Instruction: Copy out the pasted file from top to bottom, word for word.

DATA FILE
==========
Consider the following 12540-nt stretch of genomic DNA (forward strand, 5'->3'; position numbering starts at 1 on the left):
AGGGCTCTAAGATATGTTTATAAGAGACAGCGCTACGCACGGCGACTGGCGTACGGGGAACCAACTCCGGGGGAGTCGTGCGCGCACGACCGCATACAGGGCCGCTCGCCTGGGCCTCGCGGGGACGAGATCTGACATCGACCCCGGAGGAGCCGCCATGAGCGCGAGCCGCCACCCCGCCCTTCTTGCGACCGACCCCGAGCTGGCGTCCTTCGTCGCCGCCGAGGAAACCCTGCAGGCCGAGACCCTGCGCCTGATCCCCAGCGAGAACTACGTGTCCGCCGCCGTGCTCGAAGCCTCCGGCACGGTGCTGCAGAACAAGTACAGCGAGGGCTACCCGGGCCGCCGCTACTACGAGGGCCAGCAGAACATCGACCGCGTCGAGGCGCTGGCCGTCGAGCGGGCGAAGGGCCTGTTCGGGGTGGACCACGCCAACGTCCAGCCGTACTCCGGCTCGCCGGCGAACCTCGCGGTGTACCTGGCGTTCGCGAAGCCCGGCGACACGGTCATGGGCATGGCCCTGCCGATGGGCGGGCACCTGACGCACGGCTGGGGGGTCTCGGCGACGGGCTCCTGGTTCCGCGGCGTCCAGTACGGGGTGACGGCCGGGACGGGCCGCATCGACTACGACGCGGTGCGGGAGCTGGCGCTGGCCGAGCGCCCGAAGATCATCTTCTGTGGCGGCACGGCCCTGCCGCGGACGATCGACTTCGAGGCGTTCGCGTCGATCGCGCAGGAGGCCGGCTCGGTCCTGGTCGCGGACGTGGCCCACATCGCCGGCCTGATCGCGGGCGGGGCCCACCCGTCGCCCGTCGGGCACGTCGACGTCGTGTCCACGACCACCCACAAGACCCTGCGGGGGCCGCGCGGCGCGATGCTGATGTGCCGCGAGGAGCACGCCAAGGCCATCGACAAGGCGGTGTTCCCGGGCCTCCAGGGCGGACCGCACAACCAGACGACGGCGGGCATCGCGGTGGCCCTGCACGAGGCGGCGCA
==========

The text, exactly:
Consider the following 12540-nt stretch of genomic DNA (forward strand, 5'->3'; position numbering starts at 1 on the left):
AGGGCTCTAAGATATGTTTATAAGAGACAGCGCTACGCACGGCGACTGGCGTACGGGGAACCAACTCCGGGGGAGTCGTGCGCGCACGACCGCATACAGGGCCGCTCGCCTGGGCCTCGCGGGGACGAGATCTGACATCGACCCCGGAGGAGCCGCCATGAGCGCGAGCCGCCACCCCGCCCTTCTTGCGACCGACCCCGAGCTGGCGTCCTTCGTCGCCGCCGAGGAAACCCTGCAGGCCGAGACCCTGCGCCTGATCCCCAGCGAGAACTACGTGTCCGCCGCCGTGCTCGAAGCCTCCGGCACGGTGCTGCAGAACAAGTACAGCGAGGGCTACCCGGGCCGCCGCTACTACGAGGGCCAGCAGAACATCGACCGCGTCGAGGCGCTGGCCGTCGAGCGGGCGAAGGGCCTGTTCGGGGTGGACCACGCCAACGTCCAGCCGTACTCCGGCTCGCCGGCGAACCTCGCGGTGTACCTGGCGTTCGCGAAGCCCGGCGACACGGTCATGGGCATGGCCCTGCCGATGGGCGGGCACCTGACGCACGGCTGGGGGGTCTCGGCGACGGGCTCCTGGTTCCGCGGCGTCCAGTACGGGGTGACGGCCGGGACGGGCCGCATCGACTACGACGCGGTGCGGGAGCTGGCGCTGGCCGAGCGCCCGAAGATCATCTTCTGTGGCGGCACGGCCCTGCCGCGGACGATCGACTTCGAGGCGTTCGCGTCGATCGCGCAGGAGGCCGGCTCGGTCCTGGTCGCGGACGTGGCCCACATCGCCGGCCTGATCGCGGGCGGGGCCCACCCGTCGCCCGTCGGGCACGTCGACGTCGTGTCCACGACCACCCACAAGACCCTGCGGGGGCCGCGCGGCGCGATGCTGATGTGCCGCGAGGAGCACGCCAAGGCCATCGACAAGGCGGTGTTCCCGGGCCTCCAGGGCGGACCGCACAACCAGACGACGGCGGGCATCGCGGTGGCCCTGCACGAGGCGGCGCA